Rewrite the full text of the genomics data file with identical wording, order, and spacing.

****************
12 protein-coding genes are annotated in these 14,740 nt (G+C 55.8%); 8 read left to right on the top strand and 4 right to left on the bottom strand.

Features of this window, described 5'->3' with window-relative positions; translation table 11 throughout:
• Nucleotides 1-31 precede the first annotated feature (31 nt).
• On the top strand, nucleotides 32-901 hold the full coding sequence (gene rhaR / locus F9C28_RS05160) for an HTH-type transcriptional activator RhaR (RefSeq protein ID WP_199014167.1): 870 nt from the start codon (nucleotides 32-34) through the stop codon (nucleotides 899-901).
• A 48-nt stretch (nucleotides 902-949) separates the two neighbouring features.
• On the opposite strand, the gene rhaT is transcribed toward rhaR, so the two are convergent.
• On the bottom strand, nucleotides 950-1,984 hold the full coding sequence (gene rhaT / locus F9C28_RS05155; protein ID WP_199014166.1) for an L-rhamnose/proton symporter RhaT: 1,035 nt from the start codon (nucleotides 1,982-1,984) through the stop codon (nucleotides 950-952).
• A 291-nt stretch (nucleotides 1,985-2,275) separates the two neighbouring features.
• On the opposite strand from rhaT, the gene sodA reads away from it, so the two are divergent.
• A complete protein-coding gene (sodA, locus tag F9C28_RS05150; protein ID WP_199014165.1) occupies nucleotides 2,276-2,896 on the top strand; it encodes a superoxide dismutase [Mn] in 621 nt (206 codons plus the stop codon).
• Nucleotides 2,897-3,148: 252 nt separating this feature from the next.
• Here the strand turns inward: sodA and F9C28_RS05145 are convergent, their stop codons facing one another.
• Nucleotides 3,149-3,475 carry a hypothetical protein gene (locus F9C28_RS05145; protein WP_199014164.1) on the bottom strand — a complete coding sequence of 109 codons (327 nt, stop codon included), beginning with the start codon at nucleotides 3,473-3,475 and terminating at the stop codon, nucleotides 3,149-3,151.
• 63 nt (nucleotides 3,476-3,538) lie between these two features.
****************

12 protein-coding genes are annotated in these 14,740 nt (G+C 55.8%); 8 read left to right on the top strand and 4 right to left on the bottom strand.

Features of this window, described 5'->3' with window-relative positions; translation table 11 throughout:
• Nucleotides 1-31 precede the first annotated feature (31 nt).
• On the top strand, nucleotides 32-901 hold the full coding sequence (gene rhaR / locus F9C28_RS05160) for an HTH-type transcriptional activator RhaR (RefSeq protein ID WP_199014167.1): 870 nt from the start codon (nucleotides 32-34) through the stop codon (nucleotides 899-901).
• A 48-nt stretch (nucleotides 902-949) separates the two neighbouring features.
• On the opposite strand, the gene rhaT is transcribed toward rhaR, so the two are convergent.
• On the bottom strand, nucleotides 950-1,984 hold the full coding sequence (gene rhaT / locus F9C28_RS05155; protein ID WP_199014166.1) for an L-rhamnose/proton symporter RhaT: 1,035 nt from the start codon (nucleotides 1,982-1,984) through the stop codon (nucleotides 950-952).
• A 291-nt stretch (nucleotides 1,985-2,275) separates the two neighbouring features.
• On the opposite strand from rhaT, the gene sodA reads away from it, so the two are divergent.
• A complete protein-coding gene (sodA, locus tag F9C28_RS05150; protein ID WP_199014165.1) occupies nucleotides 2,276-2,896 on the top strand; it encodes a superoxide dismutase [Mn] in 621 nt (206 codons plus the stop codon).
• Nucleotides 2,897-3,148: 252 nt separating this feature from the next.
• Here the strand turns inward: sodA and F9C28_RS05145 are convergent, their stop codons facing one another.
• Nucleotides 3,149-3,475 carry a hypothetical protein gene (locus F9C28_RS05145; protein WP_199014164.1) on the bottom strand — a complete coding sequence of 109 codons (327 nt, stop codon included), beginning with the start codon at nucleotides 3,473-3,475 and terminating at the stop codon, nucleotides 3,149-3,151.
• 63 nt (nucleotides 3,476-3,538) lie between these two features.